Airport lounge access: Is it worth paying to get into airline lounges?

This is the choice you could be faced with while you're waiting in an airport. Not McDonald's or Red Rooster. Not squishy seat near the gate or spacious seat in the middle of nowhere. Not wandering duty-free or messing around on your phone.

The choice could be this: Moet, or Veuve.

That's what you'll probably be faced with if you've got access to a lounge. There you'll be given the choice between two French champagnes, both of which will be sitting there on ice, free and ready for you to help yourself. You can have a celebratory drink. You can try both if you so desire.

Is this real life? It won't feel like it when you show your boarding pass and cross that threshold into the lounge. All your usual airport worries will disappear: the expense of everything, the lack of places to sit, the lack of things to do. Suddenly you'll be in the cool, quiet surrounds of a private club, where the food and the drinks are flowing and free, where there are comfortable couches to sit on, free newspapers and magazines to read, baristas making good, proper coffee, day spas to utilise, showers to enjoy, sport to watch on big-screen TVs.

And you'll be able to pretend you deserve all this, just for a few hours. You'll be able to pretend you actually know the difference between Moet and Veuve, or care one way or the other which one you're served. You'll be able to swan around with the fancy people and see how the other half lives.

This is the glory of the airline lounge. At their best these private airport spaces are amazing facilities, places that make you forget you're even in an airport at all, where the call for your flight is a disappointment, a signal to smash at least one more glass of free champagne for the road, to tuck a few snacks into your bag and then wait until the last minute to run to the gate.

I've been lucky to hang out in a few lounges in my time, some of which I've paid for, some of which I haven't. I've wangled my way into lounges in Sydney and Melbourne, in Dubai and Abu Dhabi, in Hong Kong and Beijing. I've been treated to the largesse of Qantas and Emirates, Cathay Pacific and LATAM, Etihad and Air New Zealand. I've seen some great lounges, and I've seen some that are not so great.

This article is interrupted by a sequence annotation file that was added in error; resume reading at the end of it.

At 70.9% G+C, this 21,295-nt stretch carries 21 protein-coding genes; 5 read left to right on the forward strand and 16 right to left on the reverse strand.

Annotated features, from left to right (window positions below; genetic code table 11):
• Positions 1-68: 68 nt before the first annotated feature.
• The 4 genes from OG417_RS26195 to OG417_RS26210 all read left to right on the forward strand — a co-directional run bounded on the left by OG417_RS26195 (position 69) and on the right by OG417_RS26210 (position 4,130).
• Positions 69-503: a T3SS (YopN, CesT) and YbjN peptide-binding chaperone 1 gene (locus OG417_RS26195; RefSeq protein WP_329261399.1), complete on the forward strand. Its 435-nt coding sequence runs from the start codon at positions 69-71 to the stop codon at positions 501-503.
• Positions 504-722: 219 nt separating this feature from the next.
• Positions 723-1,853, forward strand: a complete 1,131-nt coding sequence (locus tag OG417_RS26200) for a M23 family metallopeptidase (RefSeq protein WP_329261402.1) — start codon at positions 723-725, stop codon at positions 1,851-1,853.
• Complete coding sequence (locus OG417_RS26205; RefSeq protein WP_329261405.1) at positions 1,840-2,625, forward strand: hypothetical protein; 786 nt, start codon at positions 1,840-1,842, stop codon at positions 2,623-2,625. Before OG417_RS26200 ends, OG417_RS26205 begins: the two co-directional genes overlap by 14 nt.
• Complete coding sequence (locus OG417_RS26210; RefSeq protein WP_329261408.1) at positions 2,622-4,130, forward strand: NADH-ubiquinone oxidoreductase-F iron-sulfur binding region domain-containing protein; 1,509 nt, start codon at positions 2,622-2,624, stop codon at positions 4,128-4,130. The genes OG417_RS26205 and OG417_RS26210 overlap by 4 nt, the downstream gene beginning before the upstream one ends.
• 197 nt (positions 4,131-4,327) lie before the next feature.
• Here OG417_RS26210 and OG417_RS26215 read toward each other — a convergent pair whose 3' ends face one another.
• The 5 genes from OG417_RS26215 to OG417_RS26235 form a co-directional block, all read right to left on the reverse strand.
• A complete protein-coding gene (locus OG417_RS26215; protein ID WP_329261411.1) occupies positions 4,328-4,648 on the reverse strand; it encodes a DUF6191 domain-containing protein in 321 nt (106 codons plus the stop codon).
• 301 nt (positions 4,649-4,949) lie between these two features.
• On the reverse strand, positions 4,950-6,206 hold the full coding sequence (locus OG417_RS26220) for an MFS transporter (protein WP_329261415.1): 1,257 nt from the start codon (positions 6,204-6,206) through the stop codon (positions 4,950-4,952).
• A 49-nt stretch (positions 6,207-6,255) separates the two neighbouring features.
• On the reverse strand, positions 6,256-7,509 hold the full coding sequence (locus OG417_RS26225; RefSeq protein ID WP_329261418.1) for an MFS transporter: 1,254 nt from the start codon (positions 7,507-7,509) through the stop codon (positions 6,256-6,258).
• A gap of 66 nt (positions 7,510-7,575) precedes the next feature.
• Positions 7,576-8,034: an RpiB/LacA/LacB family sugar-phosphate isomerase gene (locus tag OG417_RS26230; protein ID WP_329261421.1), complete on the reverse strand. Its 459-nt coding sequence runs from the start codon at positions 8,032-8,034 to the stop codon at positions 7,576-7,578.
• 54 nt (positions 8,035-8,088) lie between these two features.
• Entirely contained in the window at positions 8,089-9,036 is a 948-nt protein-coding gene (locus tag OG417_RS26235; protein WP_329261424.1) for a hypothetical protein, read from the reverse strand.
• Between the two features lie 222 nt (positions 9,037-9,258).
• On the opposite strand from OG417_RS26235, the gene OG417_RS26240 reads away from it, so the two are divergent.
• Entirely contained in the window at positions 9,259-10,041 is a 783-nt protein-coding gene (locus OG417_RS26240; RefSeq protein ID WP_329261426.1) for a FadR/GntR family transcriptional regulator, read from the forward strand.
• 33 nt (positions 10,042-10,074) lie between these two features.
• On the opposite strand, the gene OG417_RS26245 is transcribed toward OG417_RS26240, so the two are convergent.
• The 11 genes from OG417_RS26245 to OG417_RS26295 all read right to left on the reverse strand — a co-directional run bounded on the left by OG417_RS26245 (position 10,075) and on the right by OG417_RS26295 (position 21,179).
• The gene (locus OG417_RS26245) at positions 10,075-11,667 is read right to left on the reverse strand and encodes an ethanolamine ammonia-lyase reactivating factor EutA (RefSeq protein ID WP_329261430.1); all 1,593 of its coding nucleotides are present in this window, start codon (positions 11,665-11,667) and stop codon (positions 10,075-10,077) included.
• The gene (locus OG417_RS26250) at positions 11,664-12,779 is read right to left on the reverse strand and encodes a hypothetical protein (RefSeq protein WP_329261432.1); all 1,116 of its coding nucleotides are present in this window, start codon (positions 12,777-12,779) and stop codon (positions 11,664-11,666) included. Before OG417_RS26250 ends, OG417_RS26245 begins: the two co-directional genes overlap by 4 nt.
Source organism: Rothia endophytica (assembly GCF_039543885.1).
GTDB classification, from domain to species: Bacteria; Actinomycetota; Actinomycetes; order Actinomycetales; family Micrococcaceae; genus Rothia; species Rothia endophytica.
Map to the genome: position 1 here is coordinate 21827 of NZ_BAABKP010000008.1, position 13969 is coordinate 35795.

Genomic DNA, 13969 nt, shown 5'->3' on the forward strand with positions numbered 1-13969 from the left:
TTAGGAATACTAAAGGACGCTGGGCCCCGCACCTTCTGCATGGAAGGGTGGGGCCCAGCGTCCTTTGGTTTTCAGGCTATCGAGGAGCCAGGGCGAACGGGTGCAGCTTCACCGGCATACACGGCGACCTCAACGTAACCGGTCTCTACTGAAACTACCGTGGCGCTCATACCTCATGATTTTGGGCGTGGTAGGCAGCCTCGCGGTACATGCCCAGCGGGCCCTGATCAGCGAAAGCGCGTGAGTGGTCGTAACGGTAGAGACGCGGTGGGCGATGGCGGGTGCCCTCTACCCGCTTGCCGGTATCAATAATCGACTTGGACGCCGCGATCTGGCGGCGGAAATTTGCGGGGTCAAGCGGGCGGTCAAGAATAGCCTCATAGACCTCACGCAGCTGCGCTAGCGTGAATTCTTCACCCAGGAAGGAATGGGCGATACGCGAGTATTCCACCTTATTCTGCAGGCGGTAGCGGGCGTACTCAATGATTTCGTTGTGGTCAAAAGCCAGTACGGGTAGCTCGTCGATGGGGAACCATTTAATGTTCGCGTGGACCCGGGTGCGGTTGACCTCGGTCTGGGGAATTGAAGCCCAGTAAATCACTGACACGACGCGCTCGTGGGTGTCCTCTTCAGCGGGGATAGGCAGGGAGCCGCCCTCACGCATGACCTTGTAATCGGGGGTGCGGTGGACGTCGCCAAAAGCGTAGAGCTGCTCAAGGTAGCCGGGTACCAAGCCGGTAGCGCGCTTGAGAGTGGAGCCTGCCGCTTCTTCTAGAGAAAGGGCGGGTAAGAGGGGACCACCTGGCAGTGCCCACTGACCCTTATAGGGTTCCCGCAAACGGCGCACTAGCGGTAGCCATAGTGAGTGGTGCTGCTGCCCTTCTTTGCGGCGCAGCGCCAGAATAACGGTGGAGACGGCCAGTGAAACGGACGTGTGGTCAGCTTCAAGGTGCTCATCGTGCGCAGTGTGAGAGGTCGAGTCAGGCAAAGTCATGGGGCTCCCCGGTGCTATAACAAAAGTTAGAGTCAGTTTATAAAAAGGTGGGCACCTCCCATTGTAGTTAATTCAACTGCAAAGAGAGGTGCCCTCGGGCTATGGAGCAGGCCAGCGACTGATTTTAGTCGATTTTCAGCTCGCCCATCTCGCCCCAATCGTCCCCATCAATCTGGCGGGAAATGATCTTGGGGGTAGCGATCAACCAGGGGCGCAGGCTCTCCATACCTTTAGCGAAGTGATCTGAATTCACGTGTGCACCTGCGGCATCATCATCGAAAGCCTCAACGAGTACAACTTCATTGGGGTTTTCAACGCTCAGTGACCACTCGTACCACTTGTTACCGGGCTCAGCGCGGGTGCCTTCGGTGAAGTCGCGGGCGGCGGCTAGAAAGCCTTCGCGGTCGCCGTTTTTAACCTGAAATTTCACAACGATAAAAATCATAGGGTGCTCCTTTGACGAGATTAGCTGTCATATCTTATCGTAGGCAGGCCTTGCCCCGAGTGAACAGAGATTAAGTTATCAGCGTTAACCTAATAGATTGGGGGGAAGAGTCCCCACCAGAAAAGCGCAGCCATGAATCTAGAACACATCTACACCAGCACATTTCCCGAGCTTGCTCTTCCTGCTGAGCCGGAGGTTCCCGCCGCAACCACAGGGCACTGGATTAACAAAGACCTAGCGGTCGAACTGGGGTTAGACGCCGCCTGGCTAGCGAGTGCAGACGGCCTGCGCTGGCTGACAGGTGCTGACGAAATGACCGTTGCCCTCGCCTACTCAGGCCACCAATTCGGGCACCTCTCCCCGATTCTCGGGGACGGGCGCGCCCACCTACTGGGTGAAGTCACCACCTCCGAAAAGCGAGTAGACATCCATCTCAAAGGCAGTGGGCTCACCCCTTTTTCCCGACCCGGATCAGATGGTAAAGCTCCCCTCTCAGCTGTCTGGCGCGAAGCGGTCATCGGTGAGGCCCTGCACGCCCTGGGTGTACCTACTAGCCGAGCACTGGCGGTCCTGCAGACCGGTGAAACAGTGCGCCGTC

The big question about these lounges is not, of course, whether you'd use one if you were given the chance. Of course you would. Lounges are great. The question is whether you'd pay to access one. And that's where things get a little trickier.

The thing to remember here is that not all lounges are created equal. Not by a longshot. Qantas's business lounge in Sydney might have an on-site barista making delicious flat whites, but the next lounge you visit will probably just have a crappy instant coffee machine. The Cathay lounge in Hong Kong might have a noodle and dumpling bar where everything is tasty and free, but the next place you go into will just have a small selection of pretty terrible cold snacks.

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Even if you're not flying business or first class, you still have the opportunity to access lounges around the world if you so desire. You can pay for Qantas Club membership, or to become a member of other airlines' benefits clubs. You can purchase annual lounge access through Priority Pass, or one-off passes through a website such as Lounge Buddy.

But would it be worth it? My feeling is that no, it wouldn't be. Unless you're a seriously frequent flyer who's always using the same airline, the joining of a club just to get lounge access would be unnecessarily expensive. How often would you actually use it?

A Priority Pass membership, meanwhile, costs about $400 a year, and that only gets you 10 free entries into lounges, and from my experience those available lounges aren't the best facilities around. They're better than no lounge, but they're not the lap of luxury that single-airline business lounges can sometimes be.

Even one-off passes are pricey – you're looking at about $70 an entry. And again, not always to the best lounges.

Lounge access, to me, is good for a celebration, for that big flight you and your partner are taking for a honeymoon, or your first journey as a family. It's also good if you can make your company pay for it. And it's great for a long layover, when you're going to be spending more than four hours in an airport and would probably blow through $70 on airport food and drink anyway.

Even then, it won't always work out well. I've been duped into paying for access to some pretty horrendous and crowded facilities.

If it does go to plan, however, you'll find yourself somewhere spacious and calm for as long as you'd like to stay, a place where the service is friendly, the food is hot and delicious, the facilities are modern, and the most difficult choice you have to make is that classic of the fancy traveller: Moet, or Veuve?

Do you use airport lounges? Do you pay for them? Do you think they're worth it, or an unnecessary luxury? Which are the best lounges in the world?

Email: b.groundwater@fairfaxmedia.com.au

Instagram: Instagram.com/bengroundwater 

See also: Qantas fully opens revamped Melbourne domestic lounges

See also: How to get into airport lounges when you're not flying business or first

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